Don’t confuse Pacific Harbour & Beqa Island
I’m lumping Pacific Harbour and Beqa Island together because geographically there are quite close to each other. In fact Pacific Harbour is the gateway to Beqa Island. (If you zoom out on map below, you’ll see how close they are).
Located a short boat ride from each other (and both close to Suva), Pacific Harbour & Beqa Island couldn’t be more different in character. The former is a beach resort complex while the latter is a Fijian community and the home of firewalking. Beqa has also become a diver’s mecca. The latter is surrounded by a huge barrier reef and lies 8 km off the coast of Viti Levu.
About Pacific Harbour
Originally developed in the 1970s as a residential canal subdivision catering to both expats and well-heeled locals, Pacific Harbour is located 50 km from Suva, about an hour by automobile. The complex, which may be considered a suburb of Suva, has evolved into a destination in its own right. In addition to the residences, there are hotels, an excellent golf course and an “Arts Village” with shops, supermarket, restaurants, ATM machine and other amenities. You might think of it as a mini-Denarau without guards at the gate.
Pacific Harbour Activities
For the visitor, Pacific Harbour is a jumping-off spot to a number of ocean and land-based attractions that have become exceeding popular. First and foremost, offshore is the Beqa (pronounced Beng-a) Passage with Beqa Island and Lagoon, a 45-minute boat ride away which has some of the best dive sites in Fiji.
It’s also the home of the Shark Reef Marine Reserve.
This is the first protected marine sanctuary for sharks in Fiji. The reef has a regular population of 8 different shark species including whitetip reef sharks, blacktip reef sharks, tawny nurse sharks, grey reef sharks, sicklefin lemon sharks, silvertip sharks, bull sharks and tiger sharks. Hammerhead sharks and manta rays are less common visitors to the reef.
There are several dive operations based in Pacific Harbour such as Beqa Adventure Divers, Ultimate Shark Encounters and Aqua-Trek that will take you out to the lagoon to see the sharks up close and personal. There are also fishing charters (Freedive Fiji Charters), snorkeling tours (Fiji Snorkeling Tour in Bega Lagoon) a Jet ski “Safari” and day cruises to Yanuca Island, just off shore.
In addition to golf, land-bound activities include a zip line through the forest canopy, Off-road tours on 4WD and ATVs and nature and wildlife tours to the interior which include visits to water falls, river tubing, river rafting, village tours and other activities.
There’s also world-class surfing in Frigates Passage on the outer edge of Beqa Lagoon. It’s considered one of the top three breaks in Fiji, the others being Cloudbreak and Restaurants’ off the Mamanuca Islands).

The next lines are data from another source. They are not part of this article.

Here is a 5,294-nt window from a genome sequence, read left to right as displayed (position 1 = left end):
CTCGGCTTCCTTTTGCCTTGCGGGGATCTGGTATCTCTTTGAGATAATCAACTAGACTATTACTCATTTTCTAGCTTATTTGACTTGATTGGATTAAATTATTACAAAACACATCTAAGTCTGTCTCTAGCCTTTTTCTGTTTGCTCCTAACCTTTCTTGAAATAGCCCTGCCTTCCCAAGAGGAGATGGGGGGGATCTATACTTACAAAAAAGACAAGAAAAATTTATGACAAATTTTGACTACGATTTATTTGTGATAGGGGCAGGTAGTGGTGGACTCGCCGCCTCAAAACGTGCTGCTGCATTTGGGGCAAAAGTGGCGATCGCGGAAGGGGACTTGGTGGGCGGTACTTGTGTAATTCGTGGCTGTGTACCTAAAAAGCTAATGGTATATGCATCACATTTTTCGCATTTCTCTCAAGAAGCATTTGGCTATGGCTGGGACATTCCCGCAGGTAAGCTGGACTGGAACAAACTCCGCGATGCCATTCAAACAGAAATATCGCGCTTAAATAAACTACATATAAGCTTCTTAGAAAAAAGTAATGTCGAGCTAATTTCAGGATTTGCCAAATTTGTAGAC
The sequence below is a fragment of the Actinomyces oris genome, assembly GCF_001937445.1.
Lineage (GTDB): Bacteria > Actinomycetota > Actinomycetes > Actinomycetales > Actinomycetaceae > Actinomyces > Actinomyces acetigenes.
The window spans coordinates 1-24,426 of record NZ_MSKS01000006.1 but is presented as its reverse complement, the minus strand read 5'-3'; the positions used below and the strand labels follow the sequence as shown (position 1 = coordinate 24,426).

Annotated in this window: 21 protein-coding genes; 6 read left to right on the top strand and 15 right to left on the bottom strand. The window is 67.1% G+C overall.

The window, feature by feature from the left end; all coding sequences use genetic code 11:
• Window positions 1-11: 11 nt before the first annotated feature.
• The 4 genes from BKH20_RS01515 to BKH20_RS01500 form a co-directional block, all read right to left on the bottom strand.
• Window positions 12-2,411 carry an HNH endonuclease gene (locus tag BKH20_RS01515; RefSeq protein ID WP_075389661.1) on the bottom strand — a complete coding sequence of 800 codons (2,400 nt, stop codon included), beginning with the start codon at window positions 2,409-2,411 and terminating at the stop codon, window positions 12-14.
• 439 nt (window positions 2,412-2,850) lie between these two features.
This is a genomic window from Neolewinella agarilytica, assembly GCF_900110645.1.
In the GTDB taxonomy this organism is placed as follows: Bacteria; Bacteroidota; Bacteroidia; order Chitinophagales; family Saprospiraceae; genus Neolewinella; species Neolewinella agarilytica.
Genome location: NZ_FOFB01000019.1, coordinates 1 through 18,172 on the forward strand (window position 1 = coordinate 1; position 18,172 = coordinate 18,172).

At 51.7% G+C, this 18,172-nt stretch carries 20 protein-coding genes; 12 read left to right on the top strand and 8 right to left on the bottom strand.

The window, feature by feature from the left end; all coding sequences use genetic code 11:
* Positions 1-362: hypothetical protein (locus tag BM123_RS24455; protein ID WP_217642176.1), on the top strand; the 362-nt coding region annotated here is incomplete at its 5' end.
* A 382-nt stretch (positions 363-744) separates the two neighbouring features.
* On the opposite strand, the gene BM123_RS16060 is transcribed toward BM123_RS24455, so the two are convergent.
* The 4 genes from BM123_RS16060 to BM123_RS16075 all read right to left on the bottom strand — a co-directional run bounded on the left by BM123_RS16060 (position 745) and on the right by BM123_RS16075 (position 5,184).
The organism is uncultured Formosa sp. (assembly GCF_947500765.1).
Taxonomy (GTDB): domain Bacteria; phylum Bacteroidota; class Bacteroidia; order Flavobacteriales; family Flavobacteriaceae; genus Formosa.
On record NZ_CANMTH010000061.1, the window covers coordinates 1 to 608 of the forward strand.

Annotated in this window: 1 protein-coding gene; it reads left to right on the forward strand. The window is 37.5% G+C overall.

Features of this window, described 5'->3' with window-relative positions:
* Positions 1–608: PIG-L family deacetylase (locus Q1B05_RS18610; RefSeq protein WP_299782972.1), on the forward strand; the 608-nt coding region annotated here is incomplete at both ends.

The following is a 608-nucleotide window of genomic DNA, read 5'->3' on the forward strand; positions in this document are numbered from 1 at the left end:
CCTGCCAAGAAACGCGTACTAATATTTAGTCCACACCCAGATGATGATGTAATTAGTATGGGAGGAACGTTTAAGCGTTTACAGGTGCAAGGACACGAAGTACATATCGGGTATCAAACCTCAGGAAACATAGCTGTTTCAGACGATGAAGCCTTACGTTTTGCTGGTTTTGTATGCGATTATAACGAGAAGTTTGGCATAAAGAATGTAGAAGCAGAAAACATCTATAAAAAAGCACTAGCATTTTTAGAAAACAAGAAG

Pacific Harbour Accommodations
There are four large properties in the Pacific Harbour area and another three within a 15 mile radius that we can recommend.
Of the four in the Pacific Harbour environs, Nanuku Auberge Resort is a 5 star boutique property with 18 rooms that begin at around US$700 per night. Billing itself as the “newest luxury resort on the mainland in Fiji”, it’s received excellent reviews from Trip Advisor.
Other more mainstream properties include Club Oceanus, The Pearl South Pacific Resort (starting at $99) and the ULTIQA at Fiji Palms Beach Resort (US$139).
About Beqa Island
Beqa (pronounced Benga) is located offshore from the Coral Coast and is only fifteen square kilometers. It’s a 45-minute boat ride from Pacific Harbour to the island. It has no roads, no towns and only a few isolated villages scattered around the perimeter. The island is surrounded by one of the largest barrier reefs in the world and lies 8 km south of Viti Levu, about 130 km from Nadi.
As alluded to above there’s a world of difference between Beqa and Pacific Harbour, a scant 8 km away. The advantage of staying here is that you’ll experience an authentic sense of Fijian culture and hospitality.
It has two claims to fame–world class diving and the traditional home of Fijian fire walking.
Beqa Lagoon Resort
Beqa Lagoon Resort has 12 well appointed beach front Bures scattered among coconut and papaya trees. All have private verandas with plunge pools. In addition, there are four 2-bedroom suites, and 9 bures situated around a koi pond and lush gardens. All units have air conditioning and ceiling fans. There are no phones or TVs in the units to disturb the peace and serenity of your vacation time. Internet is available in bures and main areas of the resort.
The grounds are carefully landscaped and behind the property the land slopes into a tropical forest where you can visit a waterfall.
The Bure Koloa,with its soaring thatched roof reaching more than 80 feet, is the center of resort life. It is here that guests gather to dine as well as take in liquid refreshment, conversation and plan the next day’s adventure.
Dinners feature an appetizer and two main course choices for dinner. The menu changes daily with choice of fresh fish, chicken and other ‘turf’ options rotating. All are prepared from local ingredients.
The staff, mostly people from the neighboring villages of Ravi Ravi and Rakua, are friendly and accommodating.
A luxurious infinity pool borders the coral sand beach where you can snorkel and dive right off shore. Evenings are filled with music from a local Bula Band and other cultural events such as meke (traditional dance), kava ceremony and the sacred firewalking ceremony that the island is famous for.
Activities such as kayaking, stand up paddle boarding, guided hiking treks and daily cultural activities are included in all the vacation packages. Scuba Diving, Deep Sea Fishing, Surfing, Spa Treatments and guided boat tours are also available.
Beqa Lagoon is the submerged crater of an extinct volcano, and Beqa Island is where the lip of the crater breaks the surface. The diving within the lagoon is relatively shallow (less than 100′) with walls and deep water on the outside. The lagoon is nutrient-rich so hard and soft coral and small reef life proliferate. In addition, there are a fair amount of larger pelagic fish, turtles, etc.
Out toward Frigate Pass you can see mantas, eagle rays and passing humpback whales in season. The water temperatures range from an average of 78 F in the winter (Jul-Aug) to 82 F in the summer (Feb-Mar). A 3-5 mm wet suit is recommended in the winter and a skin-3 mm suit for the summer.